Friday, July 21, 2023

Adult Siblings Versus...Episode 77: South Park - Bigger, Longer, & Uncut

Another episode of our podcast has come out. This week on Adult Siblings Versus...we look at the South Park movie, South Park: Bigger, Louder, & Uncut and discuss it's cultural impact and influence on Broadway....for some reason.

Because caring about anything is lame and you're stupid!

More info after the jump.

Wednesday, July 12, 2023

Review: Past Lives


You know, back in the day I used to review non-nerdy/non-genre films. Let’s bring that back.

Past Lives is the feature film debut of director Celine Song, a playwright turned screenwriter who also happens to be a Korean Canadian immigrant. Seeing as this movie is about a Korean Canadian immigrant coming to terms with their past and the idea of “what if”, it’s probably fair to assume  we’re seeing some autobiographical storytelling here. This movie stars Greta Lee who, after years of being in the supporting cast, is getting an overdue shot at a lead role.

Here we are seeing another example of East Asian filming making an impact, as despite it essentially being a foreign language film it is still an American made one rather than a movie imported from overseas. I really feel that, ever since Crazy Rich Asians, producers/distributors/Hollywood have been taking more chances with potentially similar projects. While focusing on a different culture, my enjoyment of The Farewell is what spurred me to try to movie out.

I’ve said this since the earliest days of this blog and it’s still true: I am not always the correct audience for independent films and I find it often to be a crapshoot over whether I leave the theater feeling satisfied. This being the work of a first-time director, does this movie show promise of a new career or should the director maybe stick with writing plays?

Full review after the jump.

Wednesday, July 5, 2023

Adult Siblings Versus...Episode 76: The Wiz (Film)

A new episode of our podcast, Adult Siblings Versus..., has dropped. This week we looked at another musical, The Wiz. A successful Broadway show but critically mixed, can this African-American show be improved on by adding Joel Schumacher and the guy who directed 12 Angry Men?

No. Sounds about white right.

If Diana Ross wats to play Dorothy, she will play Dorothy

More details after the jump.

Friday, June 23, 2023

Review: Spider-Man - Across the Spider-Verse


Spider-Man: Across the Spider-Verse is the sequel to the 2018 surprise hit Spider-Man: Into the Spider-Verse. When I say “surprise hit” I don’t mean that it was a giant box office hit (it did quite well, though it started slow) but that it was a game changing animated film. Since then both Hollywood and Japan have been chasing the style dragon Spider-Verse made famous (Puss in Boots: The Last Wish, being the most recent example that I can think of). I did not review the first film, but I did name it #2 of my Favorite Films of 2018. At the time I said I it was probably the best Spider-Man movie, but with the benefit of hindsight I think you can make a strong argument for it being the best superhero movie and the best animated film ever made (even though I liked Black Panther more at the time).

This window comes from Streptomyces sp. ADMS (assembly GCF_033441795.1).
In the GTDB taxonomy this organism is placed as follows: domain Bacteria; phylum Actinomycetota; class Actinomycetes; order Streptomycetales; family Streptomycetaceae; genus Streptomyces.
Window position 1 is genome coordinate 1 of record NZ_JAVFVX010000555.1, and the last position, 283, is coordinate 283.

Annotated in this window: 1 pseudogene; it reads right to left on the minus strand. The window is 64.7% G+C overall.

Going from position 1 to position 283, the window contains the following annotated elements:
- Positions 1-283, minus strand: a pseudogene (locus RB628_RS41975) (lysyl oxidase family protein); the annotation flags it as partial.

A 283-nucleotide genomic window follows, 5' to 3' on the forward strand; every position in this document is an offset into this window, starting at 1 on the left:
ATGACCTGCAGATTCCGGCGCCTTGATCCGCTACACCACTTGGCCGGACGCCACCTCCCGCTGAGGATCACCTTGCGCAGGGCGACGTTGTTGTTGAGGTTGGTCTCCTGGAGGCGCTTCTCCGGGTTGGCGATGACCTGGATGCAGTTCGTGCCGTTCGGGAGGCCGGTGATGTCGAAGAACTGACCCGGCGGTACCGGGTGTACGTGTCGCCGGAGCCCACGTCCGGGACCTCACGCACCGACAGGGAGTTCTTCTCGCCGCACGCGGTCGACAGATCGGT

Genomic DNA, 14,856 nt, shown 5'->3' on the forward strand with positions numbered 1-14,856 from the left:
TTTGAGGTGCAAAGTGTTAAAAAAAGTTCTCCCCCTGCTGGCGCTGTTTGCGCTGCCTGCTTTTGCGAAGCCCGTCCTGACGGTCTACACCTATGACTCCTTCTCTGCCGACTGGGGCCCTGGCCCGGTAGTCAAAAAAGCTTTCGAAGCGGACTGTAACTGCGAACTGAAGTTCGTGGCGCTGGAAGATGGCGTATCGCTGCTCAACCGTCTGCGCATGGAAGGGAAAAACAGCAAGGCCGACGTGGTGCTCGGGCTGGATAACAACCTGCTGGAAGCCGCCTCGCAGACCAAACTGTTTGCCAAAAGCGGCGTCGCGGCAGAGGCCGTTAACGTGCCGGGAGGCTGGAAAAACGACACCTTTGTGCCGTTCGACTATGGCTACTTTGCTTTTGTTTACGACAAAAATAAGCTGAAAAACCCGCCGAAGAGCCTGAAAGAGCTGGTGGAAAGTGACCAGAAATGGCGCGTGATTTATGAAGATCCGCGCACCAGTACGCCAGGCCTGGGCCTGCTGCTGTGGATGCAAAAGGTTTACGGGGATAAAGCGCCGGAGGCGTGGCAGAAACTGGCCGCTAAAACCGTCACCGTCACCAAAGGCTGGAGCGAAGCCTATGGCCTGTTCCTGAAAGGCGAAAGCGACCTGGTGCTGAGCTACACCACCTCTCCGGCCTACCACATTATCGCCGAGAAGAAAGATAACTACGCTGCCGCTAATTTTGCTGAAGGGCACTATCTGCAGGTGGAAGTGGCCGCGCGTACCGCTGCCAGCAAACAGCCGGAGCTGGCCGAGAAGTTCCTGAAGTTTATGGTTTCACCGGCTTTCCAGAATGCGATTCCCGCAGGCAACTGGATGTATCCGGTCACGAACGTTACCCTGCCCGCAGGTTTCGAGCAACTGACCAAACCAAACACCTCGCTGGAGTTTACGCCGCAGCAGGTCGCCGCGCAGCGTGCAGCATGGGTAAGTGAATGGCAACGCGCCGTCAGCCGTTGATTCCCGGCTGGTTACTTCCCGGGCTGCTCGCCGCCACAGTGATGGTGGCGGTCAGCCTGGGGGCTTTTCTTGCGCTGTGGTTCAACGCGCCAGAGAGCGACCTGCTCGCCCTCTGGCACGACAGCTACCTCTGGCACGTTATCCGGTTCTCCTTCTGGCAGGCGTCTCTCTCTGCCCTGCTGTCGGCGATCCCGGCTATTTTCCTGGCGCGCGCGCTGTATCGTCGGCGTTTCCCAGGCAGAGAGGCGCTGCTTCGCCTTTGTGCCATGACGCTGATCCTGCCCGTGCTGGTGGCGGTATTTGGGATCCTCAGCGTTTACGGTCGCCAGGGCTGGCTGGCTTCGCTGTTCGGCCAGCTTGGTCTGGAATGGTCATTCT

The original film did well enough that a sequel was announced soon afterwards. In fact, it was eventually announced it would have two sequels, making it a trilogy. Unfortunately, it was another Hollywood victim of the pandemic and delayed by quite a few years, no longer able to strike while the iron was hot. Even so, with how much it had influenced the movie industry since its debut, the hype train for the follow-up was still quite strong.

This film was again written by the hitmaker duo of Phil Lord and Christopher Miller, who also produced the flick, along with Dave Callaham. This time it was directed by Joaquim Dos Santos, Kemp Powers, and Justin K. Thompson.

Again, this is one of two greenlit sequel with the second, Beyond the Sider-Verse, being produced alongside this one. The idea of a mostly standalone film getting two sequels pushed ahead at the same time is reminiscent of other film trilogies such as Star Wars, Back to the Future, and The Matrix.  After five years of waiting, does the Spider-Verse manage to live up to is predecessor, ala The Empire Strikes Back, or is it a giant wet fart that should have stayed in the production truck, ala The Matrix Reloaded?

Full  review after the jump.

Wednesday, June 21, 2023

Adult Siblings Versus...Episode 75: Chicago (2002 Film)

We've posted a new episode for our lookback at musical films over at Adult Siblings Versus. This week we're looking at the 2002 adaptation of Chicago. We may have both reached for the gun, but the real gun was the friends we met along the way.

No one walks out on Roxie Hart!

More details after the jump.

Monday, June 12, 2023

Adult Siblings Versus...Episode 74: Grease

Whoops, I already forgot to put up the next episode of my podcast. I hope no one was eagerly awaiting it, but if you were then please consider following Adult Siblings Versus on your podcatcher of choice.

Anyway, our latest episode covered Grease and began our annual look at film musicals. Our next three episodes will similarly cover musicals.

It turns out John Travolta is the greatest performer of the 1970s!

More details after the jump.

Friday, May 26, 2023

Review: Guardians of the Galaxy Vol. 3

Guardians of the Galaxy Vol. 3 is the second sequel to the original film from 2014. It’s based on the 2008 comic book of the same name but not to be confused with the 1969 comic of the same name though it does share some characters.